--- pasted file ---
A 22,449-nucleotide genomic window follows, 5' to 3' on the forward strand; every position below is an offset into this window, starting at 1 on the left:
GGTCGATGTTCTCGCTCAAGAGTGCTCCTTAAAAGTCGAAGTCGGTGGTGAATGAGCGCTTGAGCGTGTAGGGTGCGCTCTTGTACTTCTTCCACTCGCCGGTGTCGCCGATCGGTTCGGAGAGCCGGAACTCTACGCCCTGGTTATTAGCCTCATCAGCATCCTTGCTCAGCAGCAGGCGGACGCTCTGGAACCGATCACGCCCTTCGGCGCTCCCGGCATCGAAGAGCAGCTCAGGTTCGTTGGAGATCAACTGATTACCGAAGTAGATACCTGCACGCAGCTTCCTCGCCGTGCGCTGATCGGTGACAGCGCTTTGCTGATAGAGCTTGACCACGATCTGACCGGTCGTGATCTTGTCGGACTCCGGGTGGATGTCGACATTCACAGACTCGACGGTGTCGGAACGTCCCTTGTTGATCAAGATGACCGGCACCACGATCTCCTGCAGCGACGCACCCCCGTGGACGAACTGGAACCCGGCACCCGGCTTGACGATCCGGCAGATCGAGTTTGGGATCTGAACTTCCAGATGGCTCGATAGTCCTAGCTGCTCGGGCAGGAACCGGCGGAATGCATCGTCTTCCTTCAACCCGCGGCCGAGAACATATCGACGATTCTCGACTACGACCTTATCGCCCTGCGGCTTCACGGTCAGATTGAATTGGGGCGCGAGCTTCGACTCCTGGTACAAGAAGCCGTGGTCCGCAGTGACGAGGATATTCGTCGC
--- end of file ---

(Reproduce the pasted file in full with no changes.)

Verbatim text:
A 22,449-nucleotide genomic window follows, 5' to 3' on the forward strand; every position below is an offset into this window, starting at 1 on the left:
GGTCGATGTTCTCGCTCAAGAGTGCTCCTTAAAAGTCGAAGTCGGTGGTGAATGAGCGCTTGAGCGTGTAGGGTGCGCTCTTGTACTTCTTCCACTCGCCGGTGTCGCCGATCGGTTCGGAGAGCCGGAACTCTACGCCCTGGTTATTAGCCTCATCAGCATCCTTGCTCAGCAGCAGGCGGACGCTCTGGAACCGATCACGCCCTTCGGCGCTCCCGGCATCGAAGAGCAGCTCAGGTTCGTTGGAGATCAACTGATTACCGAAGTAGATACCTGCACGCAGCTTCCTCGCCGTGCGCTGATCGGTGACAGCGCTTTGCTGATAGAGCTTGACCACGATCTGACCGGTCGTGATCTTGTCGGACTCCGGGTGGATGTCGACATTCACAGACTCGACGGTGTCGGAACGTCCCTTGTTGATCAAGATGACCGGCACCACGATCTCCTGCAGCGACGCACCCCCGTGGACGAACTGGAACCCGGCACCCGGCTTGACGATCCGGCAGATCGAGTTTGGGATCTGAACTTCCAGATGGCTCGATAGTCCTAGCTGCTCGGGCAGGAACCGGCGGAATGCATCGTCTTCCTTCAACCCGCGGCCGAGAACATATCGACGATTCTCGACTACGACCTTATCGCCCTGCGGCTTCACGGTCAGATTGAATTGGGGCGCGAGCTTCGACTCCTGGTACAAGAAGCCGTGGTCCGCAGTGACGAGGATATTCGTCGC